The Beginning of the Fable of the Rabbit in Chains

The Beginning of the Fable of the Rabbit in Chains


Once upon a time, there was a rabbit called Zarathustra who lived in a massive warren with dozens of other rabbits. Most of the rabbits were either her siblings or her step-siblings. Her mother was always pregnant, and she wasn’t really all that sure who her father was, although there was a rabbit she called “Dad” who sort of looked out for her, when he wasn’t busy getting other rabbits pregnant.


Anyway, Zara (for short) hated living in the warren. She loved going out, but everybody kept telling her how dangerous it was – there were people out there with guns, there were wild animals and birds of prey that would eat you, it could get ever so cold – and she ended up spending most of her time at home. Her Mum would tell her it was about time she had a few babies, her Dad would shout at her for being sulky, and all her brothers and sisters (especially the sisters) would make fun of her for hiding away in the corner and not joining in their fun, which consisted mainly of getting each other pregnant. Occasionally, she would go out for a quick walk, sniffing the air, nibbling the odd root, feeling the spongy grass under her paws, but then somebody would come charging after her shouting, “Weirdo!” or “Get back into the warren at once!”, depending on whether it was a sibling or a parent.


One day, Zara decided to run away. She would have liked to plan her escape more carefully, but her knowledge of the world was somewhat limited. She had no idea of what was out there, except for wild beasts, birds of prey and people with guns, but she’d seen hills and trees not that far from the warren. “I’ll make a dash for the trees”, she thought, “Maybe I can find a place to live there, by myself. And, if not, I’ll look for somewhere else. There must be loads of places out there that I can’t see from here”.


So, one morning, when most of her family were copulating or sleeping, Zara hopped out of her hole and raced for the nearby trees. Tense, she held her breath as she bounded across the grass, going further than she’d ever been in her life. She dived into a pile of dead leaves at the foot of an oak tree and gasping, her heart pounding, looked back at the distance she’d covered. Her warren was still visible; she wondered if anybody had noticed she wasn’t still there. Everything was quiet and still. A few birds were singing, and the wind made the leaves rustle, but there was no sign of a rabbit search party, no cries of, “Hey, Zara, where are you?”


She looked around and decided not to stay where she was. It was too near the warren, she decided. Somebody was bound to find her, sooner or later, even if they weren’t looking for her, which they probably wouldn’t be. There were some stones or something down the hill; it looked quite a long way, but Zara didn’t mind. The further, the better. Cautiously this time, she hopped down the hill, stopping every few steps to have a look round. As she got nearer the stones, she realised she could hear something, and it was a noise she’d never heard before. The only sounds she’d heard was rabbit-talk and the sounds of nature, but this was a mysterious thing unlike anything else.


The stones were much bigger than she’d thought. When she reached them, she found that she couldn’t jump over them or even see over them. And they were flat. Just like the ground, flat, but going up towards the sky. “Wow”, she thought, “What can this be”. By now the noise was clear and loud. It sounded like an old rabbit shouting in pain, or the noise that the wind made sometimes when it echoed and boomed in the warren. She was looking up at the stones when suddenly she heard a new noise, a growling sound that was totally new to her. Instinctively, she leapt backward and started to run away.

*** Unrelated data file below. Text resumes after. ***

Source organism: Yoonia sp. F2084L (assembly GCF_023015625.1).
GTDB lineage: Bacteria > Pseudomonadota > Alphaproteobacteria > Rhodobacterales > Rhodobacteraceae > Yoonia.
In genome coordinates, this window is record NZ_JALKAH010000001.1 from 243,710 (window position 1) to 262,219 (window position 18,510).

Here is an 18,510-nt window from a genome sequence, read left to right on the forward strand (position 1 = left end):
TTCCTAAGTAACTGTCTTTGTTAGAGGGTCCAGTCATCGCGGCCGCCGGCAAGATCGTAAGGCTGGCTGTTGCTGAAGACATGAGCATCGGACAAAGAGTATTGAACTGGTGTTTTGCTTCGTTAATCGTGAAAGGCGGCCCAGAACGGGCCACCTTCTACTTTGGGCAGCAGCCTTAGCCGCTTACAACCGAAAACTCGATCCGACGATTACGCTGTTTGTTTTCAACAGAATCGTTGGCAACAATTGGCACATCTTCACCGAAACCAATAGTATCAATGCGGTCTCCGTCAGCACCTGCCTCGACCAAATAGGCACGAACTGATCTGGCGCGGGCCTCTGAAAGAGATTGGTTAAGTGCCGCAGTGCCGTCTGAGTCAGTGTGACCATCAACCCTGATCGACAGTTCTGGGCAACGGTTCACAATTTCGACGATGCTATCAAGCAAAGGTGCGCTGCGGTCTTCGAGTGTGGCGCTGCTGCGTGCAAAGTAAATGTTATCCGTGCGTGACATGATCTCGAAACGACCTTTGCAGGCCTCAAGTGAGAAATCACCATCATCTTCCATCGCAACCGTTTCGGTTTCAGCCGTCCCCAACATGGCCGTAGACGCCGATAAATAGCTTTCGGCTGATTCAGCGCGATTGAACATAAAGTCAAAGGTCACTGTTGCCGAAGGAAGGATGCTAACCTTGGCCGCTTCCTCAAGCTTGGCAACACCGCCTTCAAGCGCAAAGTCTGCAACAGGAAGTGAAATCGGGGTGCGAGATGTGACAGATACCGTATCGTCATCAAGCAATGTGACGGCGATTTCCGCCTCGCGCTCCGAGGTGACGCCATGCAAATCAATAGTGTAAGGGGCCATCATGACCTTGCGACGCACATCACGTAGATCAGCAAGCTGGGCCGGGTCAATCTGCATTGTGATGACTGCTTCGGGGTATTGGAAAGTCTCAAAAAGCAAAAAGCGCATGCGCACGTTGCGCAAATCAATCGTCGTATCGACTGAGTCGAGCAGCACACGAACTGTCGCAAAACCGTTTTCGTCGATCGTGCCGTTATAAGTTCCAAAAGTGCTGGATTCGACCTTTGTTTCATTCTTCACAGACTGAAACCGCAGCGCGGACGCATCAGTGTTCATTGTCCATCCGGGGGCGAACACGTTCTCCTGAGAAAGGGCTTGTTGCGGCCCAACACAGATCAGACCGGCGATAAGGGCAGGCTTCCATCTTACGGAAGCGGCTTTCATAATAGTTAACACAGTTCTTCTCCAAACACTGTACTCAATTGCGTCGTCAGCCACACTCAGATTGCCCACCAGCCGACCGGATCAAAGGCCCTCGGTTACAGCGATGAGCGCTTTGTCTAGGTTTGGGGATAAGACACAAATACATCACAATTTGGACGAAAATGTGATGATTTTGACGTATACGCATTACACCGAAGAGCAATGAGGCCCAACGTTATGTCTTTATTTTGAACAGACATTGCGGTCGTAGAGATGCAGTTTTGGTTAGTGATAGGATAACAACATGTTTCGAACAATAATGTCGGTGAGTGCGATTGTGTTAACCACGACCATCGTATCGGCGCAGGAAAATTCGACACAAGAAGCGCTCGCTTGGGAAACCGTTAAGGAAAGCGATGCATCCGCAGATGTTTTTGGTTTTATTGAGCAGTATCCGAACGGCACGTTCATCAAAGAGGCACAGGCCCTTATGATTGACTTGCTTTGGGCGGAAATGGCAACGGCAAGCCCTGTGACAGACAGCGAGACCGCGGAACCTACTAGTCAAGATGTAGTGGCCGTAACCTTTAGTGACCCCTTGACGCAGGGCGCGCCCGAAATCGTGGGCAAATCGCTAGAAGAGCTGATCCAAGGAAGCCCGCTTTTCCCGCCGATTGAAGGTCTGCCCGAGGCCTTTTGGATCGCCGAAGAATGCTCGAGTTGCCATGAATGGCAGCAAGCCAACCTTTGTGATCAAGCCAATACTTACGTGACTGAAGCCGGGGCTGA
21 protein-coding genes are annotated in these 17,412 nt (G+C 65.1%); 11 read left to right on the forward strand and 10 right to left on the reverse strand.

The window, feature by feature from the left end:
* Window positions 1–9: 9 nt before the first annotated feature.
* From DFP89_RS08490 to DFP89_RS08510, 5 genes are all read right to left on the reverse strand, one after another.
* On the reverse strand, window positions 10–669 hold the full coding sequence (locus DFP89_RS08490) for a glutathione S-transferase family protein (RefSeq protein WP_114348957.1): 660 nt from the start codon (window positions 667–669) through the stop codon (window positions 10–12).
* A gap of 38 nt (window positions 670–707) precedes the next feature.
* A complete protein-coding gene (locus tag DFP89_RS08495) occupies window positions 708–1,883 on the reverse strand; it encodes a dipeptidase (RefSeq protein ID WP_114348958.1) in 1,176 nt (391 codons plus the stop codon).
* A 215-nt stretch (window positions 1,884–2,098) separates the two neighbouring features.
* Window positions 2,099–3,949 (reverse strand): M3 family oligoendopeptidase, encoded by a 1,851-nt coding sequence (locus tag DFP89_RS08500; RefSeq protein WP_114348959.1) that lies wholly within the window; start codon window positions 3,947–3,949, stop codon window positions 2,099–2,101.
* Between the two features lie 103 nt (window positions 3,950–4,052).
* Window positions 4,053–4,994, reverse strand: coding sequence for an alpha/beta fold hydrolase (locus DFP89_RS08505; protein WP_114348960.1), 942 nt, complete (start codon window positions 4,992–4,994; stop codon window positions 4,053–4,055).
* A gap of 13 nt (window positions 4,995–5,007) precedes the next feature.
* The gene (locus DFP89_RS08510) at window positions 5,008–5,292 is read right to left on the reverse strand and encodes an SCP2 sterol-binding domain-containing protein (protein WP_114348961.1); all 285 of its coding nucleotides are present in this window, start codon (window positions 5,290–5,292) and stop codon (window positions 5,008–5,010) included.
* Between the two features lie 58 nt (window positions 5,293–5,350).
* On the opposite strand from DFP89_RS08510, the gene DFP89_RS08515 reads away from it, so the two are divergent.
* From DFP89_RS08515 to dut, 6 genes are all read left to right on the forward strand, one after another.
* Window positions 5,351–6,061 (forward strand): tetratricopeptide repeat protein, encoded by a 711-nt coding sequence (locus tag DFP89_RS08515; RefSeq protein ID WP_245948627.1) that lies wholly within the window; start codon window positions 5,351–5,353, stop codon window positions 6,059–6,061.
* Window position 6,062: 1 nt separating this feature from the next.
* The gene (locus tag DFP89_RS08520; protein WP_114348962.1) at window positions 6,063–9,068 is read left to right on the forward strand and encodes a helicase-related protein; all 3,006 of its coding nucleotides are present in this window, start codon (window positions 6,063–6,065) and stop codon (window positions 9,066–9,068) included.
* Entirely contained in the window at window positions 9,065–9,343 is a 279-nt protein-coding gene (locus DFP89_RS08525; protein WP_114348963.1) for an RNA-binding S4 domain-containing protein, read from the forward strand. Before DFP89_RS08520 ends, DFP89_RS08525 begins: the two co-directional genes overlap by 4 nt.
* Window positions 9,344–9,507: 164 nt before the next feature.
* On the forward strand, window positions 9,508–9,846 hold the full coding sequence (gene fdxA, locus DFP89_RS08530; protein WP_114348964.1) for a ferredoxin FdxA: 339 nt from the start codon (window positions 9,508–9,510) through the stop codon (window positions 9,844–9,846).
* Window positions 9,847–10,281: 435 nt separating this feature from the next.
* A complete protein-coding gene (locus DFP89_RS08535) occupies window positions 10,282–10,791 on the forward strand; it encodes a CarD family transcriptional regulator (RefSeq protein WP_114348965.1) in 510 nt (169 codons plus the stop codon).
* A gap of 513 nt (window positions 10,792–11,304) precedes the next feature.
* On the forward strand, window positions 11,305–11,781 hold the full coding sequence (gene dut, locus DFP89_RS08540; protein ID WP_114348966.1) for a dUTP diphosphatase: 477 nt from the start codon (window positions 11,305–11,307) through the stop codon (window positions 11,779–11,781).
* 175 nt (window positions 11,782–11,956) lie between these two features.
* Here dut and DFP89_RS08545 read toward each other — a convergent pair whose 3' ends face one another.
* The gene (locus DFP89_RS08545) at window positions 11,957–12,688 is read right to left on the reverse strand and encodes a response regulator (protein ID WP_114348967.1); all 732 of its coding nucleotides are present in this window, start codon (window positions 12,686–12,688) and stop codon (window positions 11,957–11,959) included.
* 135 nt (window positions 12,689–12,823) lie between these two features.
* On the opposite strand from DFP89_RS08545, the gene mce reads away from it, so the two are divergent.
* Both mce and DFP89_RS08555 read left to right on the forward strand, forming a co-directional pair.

“Hey, you!”, came a voice. Not aggressive, but not familiar.


Zara, trembling, turned round and saw a strange thing looking at her. A bit bigger than a rabbit, a completely different shape, though, with short legs, small ears and a long nose and what seemed to be a huge mouth. Oh my God, she thought, it’s one of those wild beasts! I’m done for!


“What are you doing round here?” asked the strange thing.


“Nothing! Honest, I was just looking! Please don’t eat me!” , pleaded Zara.


The thing burst out laughing. “Eat you? Ha ha, yeah, right, like I’m going to eat you!”


Zara remained rooted to the spot, panting. She had never been a great runner, and this weird animal looked perfectly capable of catching her if she dared to make a dash for it.


“What’s the matter? Can’t you see I’m not going to harm you?”


“I’m not running away. I’m not afraid of you”, lied Zara, pretending to be brave, not daring to look at the thing she was talking to.


“Uh uh, yeah, whatever you say”.


The animal walked towards her and she froze. He wasn’t actually ugly, she thought. He wasn’t like the wild beasts she’d been told about.


“Mind if I sniff you?” asked the beast, not waiting for an answer.


Maybe he is a rabbit, after all, thought Zara. She tensed every muscle in her body as the thing gave her a good going over.


“I must say, you’ve got a lot of nerve”, said the beast. “I’ve never met a rabbit who’d just let me have a good sniff. You’re female, right?”


Zara nodded, fearing the worst.


“Maybe that explains it. Whenever I’ve seen a rabbit, or he’s seen me, I should say, he just legs it and I never get a chance to get to know him.”


The beast seemed to be satisfied with his body-check, and took a few steps back. As he sat down, he asked politely, “So, what brings you to these parts?


“I was just looking, I told you”, explained Zara. “I didn’t mean to trespass or anything.”


The animal laughed again. “Trespass? Ha ha, what a word. Sheesh, I’ll have to remember that one.”